“Sometimes the decision for a child to live with someone else happens quickly, because there’s been an incident or emergency situation where we needed to work quickly to make sure they’re safe.

“Each situation is different. But our focus always remains the same – doing what’s best for the child or young person, and making sure they have a safe, stable and loving home at the earliest opportunity. This might mean they can return home once things are sorted, living with wider whānau, or living with caregivers.

There is a curious disparity between the ministry’s view of what it is doing and the concerns of the people who attended the workshop in Hamilton, which happens to have been organised by the ministry’s SKIP programme, presumably aware of the need it can always improve its services.

Maraea Tepa, from SKIP,  told Radio New Zealand:

“This is a space where we want to test and design new approaches around how can we better support whānau and tamariki.”

If successful new approaches are found, let’s trust they are applied to all families who would benefit.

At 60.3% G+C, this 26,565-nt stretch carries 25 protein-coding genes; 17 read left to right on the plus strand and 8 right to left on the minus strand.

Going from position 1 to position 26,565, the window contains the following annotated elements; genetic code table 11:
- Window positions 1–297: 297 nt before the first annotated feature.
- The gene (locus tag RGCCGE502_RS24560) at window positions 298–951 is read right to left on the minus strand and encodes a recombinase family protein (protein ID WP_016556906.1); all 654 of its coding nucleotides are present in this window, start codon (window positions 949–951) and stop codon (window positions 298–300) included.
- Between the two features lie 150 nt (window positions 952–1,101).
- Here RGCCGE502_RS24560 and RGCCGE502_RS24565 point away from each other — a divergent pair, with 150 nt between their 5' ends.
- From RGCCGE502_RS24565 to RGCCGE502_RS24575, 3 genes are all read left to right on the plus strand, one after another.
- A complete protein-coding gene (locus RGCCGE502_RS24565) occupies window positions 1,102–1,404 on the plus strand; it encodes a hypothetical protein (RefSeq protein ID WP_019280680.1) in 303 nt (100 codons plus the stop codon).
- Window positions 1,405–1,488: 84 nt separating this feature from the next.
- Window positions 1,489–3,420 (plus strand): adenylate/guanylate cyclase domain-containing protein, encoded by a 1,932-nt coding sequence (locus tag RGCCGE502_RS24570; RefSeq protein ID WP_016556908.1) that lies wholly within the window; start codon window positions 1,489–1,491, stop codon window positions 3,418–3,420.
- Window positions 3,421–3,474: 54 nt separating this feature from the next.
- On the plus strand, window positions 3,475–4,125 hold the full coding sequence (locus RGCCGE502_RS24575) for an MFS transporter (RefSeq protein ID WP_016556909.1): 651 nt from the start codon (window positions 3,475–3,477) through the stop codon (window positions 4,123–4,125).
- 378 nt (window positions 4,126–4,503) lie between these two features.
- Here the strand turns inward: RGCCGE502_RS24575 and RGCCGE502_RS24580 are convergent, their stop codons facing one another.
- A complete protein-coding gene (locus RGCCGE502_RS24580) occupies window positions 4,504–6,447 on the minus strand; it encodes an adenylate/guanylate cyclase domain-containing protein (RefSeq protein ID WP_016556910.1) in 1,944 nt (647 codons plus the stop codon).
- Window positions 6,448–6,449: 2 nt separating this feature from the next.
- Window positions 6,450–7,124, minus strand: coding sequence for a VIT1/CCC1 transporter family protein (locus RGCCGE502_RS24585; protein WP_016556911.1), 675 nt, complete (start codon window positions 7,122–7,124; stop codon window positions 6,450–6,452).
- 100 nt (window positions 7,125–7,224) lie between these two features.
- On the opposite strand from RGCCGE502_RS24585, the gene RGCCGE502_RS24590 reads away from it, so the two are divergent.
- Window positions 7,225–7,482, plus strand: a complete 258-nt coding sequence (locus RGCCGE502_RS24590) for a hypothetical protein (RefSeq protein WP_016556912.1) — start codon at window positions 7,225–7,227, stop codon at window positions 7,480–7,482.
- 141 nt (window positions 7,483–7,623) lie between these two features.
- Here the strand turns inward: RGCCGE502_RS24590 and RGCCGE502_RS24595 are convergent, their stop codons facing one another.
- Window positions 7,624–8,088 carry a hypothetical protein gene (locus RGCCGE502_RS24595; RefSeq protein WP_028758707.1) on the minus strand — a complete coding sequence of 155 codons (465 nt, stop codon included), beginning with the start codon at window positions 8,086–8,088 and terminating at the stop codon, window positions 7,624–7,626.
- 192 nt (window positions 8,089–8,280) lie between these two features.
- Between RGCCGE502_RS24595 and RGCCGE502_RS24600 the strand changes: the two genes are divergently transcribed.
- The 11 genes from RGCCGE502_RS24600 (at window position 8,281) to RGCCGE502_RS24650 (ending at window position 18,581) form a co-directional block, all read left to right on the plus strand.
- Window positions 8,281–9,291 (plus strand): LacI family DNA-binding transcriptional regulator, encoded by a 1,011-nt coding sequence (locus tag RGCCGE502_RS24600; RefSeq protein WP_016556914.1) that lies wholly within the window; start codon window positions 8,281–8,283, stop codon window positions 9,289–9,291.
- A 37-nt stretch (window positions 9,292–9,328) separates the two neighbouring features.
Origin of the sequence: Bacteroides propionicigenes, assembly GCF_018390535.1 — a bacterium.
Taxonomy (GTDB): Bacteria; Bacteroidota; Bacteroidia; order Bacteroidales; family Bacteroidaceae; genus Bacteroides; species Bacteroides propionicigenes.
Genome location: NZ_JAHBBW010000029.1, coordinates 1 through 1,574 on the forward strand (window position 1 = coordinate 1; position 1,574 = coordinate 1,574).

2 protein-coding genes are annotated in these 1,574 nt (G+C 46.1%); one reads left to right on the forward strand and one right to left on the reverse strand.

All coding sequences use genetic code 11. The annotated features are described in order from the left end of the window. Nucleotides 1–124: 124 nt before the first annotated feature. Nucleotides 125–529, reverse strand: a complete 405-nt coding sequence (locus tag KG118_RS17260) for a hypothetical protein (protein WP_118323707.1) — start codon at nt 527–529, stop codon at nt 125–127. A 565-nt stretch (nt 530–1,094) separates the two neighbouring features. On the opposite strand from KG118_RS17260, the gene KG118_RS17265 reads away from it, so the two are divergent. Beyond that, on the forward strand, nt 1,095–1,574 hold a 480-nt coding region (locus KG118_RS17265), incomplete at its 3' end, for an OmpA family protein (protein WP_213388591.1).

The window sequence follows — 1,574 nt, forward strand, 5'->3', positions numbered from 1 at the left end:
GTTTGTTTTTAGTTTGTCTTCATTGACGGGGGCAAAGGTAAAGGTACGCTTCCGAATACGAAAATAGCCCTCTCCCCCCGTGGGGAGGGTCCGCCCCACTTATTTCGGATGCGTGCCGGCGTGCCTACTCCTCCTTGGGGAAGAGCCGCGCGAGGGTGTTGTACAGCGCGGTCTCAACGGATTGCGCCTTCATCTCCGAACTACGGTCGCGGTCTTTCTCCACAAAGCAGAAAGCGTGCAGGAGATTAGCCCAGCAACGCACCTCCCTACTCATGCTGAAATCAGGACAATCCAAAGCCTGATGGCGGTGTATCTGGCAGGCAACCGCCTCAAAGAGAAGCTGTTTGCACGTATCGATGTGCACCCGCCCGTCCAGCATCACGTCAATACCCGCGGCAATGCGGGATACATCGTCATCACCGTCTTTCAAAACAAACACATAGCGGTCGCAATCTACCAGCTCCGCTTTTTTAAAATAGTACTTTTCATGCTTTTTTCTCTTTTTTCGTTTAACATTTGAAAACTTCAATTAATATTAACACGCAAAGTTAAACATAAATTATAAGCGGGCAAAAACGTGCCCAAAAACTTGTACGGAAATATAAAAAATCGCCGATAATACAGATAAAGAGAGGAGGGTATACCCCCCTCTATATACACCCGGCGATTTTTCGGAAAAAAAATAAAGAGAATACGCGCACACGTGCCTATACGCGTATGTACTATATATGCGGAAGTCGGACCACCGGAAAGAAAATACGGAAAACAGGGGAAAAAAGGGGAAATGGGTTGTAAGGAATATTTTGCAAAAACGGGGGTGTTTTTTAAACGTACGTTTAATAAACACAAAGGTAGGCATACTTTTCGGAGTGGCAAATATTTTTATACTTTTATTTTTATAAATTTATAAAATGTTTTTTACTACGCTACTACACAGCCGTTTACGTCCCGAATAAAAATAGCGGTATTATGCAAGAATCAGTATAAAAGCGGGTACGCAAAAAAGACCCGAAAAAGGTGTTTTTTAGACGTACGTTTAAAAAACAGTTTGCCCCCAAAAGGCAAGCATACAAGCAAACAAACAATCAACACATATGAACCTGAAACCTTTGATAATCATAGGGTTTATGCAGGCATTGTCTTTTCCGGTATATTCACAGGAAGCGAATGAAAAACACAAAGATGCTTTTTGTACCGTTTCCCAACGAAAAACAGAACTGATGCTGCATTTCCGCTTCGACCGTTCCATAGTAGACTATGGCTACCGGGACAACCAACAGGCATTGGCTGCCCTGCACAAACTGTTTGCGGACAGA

2 thoughts on “Child-welfare question: can non-Maori really cope more comfortably with officials who remove their kids?

  1. Oranga Taramiki kept us in the dark and bullied us. The process was very rushed, and we felt very threatened. This was not for anything my daughter *had* done, you understand, but for what they imagined she *might* do, and in the three years since has *not* done. I have a PhD and my father was a lawyer, so you’d think I’d be able to navigate the process. Don’t think it for one moment. I am aware of another case where OT have taken a newborn baby away, not because of anything the mother *has* done, but for that they imagine she *might* do. I am also aware of people with drug and alcohol problems and people who hit their (and other people’s!) children, who OT happily leave alone. I’m not sure that anything can be done about OT short of sacking everyone and starting from scratch with new people.

    Liked by 1 person